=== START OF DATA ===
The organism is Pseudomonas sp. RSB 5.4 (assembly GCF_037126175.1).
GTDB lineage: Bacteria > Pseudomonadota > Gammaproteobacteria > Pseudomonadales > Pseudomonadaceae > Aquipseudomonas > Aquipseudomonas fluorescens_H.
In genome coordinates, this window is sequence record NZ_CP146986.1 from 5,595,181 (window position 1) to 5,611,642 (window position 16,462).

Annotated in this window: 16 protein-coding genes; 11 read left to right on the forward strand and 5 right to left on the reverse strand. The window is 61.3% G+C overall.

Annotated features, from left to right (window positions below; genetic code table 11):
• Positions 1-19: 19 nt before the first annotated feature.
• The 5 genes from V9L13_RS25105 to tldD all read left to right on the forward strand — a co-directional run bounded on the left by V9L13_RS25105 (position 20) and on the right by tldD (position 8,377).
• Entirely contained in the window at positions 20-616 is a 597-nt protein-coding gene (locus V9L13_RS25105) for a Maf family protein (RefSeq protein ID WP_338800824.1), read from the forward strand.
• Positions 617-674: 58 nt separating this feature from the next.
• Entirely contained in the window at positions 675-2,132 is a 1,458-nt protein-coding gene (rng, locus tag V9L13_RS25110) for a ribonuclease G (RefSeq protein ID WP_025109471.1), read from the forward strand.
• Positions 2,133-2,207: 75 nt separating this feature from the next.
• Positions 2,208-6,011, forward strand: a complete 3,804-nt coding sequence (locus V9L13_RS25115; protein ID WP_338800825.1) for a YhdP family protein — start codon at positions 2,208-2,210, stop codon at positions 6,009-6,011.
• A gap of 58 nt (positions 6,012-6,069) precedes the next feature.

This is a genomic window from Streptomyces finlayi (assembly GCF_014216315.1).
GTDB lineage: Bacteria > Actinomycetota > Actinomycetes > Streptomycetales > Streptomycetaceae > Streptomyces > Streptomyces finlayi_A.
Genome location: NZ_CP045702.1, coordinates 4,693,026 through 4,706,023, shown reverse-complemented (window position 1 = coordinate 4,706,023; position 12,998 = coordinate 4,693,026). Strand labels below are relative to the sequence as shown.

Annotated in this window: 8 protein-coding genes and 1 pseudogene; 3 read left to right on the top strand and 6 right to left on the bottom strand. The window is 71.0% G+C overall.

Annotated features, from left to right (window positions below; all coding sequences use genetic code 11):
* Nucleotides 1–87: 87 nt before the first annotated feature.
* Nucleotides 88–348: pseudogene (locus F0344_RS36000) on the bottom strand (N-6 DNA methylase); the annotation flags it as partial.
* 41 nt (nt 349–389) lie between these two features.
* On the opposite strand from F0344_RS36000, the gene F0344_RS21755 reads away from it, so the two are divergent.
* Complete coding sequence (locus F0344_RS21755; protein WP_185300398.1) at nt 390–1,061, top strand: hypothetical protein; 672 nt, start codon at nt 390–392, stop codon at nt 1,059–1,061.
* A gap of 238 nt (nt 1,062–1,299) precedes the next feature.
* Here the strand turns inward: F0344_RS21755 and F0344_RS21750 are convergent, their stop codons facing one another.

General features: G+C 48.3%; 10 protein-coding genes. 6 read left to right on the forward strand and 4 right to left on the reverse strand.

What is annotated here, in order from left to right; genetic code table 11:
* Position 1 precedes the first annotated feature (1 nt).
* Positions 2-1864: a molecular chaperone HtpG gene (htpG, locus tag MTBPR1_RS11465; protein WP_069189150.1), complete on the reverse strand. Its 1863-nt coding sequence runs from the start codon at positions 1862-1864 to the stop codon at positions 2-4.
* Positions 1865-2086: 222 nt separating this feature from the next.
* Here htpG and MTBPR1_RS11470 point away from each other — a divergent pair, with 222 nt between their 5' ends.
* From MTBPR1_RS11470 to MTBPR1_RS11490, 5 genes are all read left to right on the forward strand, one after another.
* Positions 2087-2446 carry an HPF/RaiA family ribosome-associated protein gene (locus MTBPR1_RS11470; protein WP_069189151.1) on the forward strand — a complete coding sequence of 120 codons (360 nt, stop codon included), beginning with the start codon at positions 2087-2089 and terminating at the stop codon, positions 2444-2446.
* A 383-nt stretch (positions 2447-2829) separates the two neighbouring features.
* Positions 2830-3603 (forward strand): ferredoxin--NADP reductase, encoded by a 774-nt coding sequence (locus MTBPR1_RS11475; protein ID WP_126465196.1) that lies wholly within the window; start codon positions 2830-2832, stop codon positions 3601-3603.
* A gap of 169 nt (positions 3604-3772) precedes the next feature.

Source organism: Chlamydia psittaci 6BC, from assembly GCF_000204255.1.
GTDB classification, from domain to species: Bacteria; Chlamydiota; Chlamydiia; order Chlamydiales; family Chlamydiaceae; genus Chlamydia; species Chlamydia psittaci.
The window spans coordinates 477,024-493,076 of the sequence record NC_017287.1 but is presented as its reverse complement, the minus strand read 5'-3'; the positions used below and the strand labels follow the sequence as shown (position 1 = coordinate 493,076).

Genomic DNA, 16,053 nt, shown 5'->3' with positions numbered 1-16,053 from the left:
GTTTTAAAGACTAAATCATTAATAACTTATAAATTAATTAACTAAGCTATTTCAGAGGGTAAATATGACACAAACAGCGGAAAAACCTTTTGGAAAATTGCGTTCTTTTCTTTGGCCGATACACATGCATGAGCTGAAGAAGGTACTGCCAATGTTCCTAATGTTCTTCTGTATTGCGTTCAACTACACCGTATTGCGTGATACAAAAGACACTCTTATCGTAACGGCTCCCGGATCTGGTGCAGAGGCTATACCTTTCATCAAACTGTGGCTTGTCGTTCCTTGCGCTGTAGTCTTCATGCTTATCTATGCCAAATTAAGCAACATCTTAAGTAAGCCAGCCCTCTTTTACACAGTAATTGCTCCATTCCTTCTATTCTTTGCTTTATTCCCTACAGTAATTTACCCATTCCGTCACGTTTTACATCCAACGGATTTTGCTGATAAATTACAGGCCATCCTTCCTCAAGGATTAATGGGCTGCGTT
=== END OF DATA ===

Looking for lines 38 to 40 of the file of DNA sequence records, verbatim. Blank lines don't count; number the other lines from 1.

GTDB classification, from domain to species: Bacteria; Chlamydiota; Chlamydiia; order Chlamydiales; family Chlamydiaceae; genus Chlamydia; species Chlamydia psittaci.
The window spans coordinates 477,024-493,076 of the sequence record NC_017287.1 but is presented as its reverse complement, the minus strand read 5'-3'; the positions used below and the strand labels follow the sequence as shown (position 1 = coordinate 493,076).

Genomic DNA, 16,053 nt, shown 5'->3' with positions numbered 1-16,053 from the left: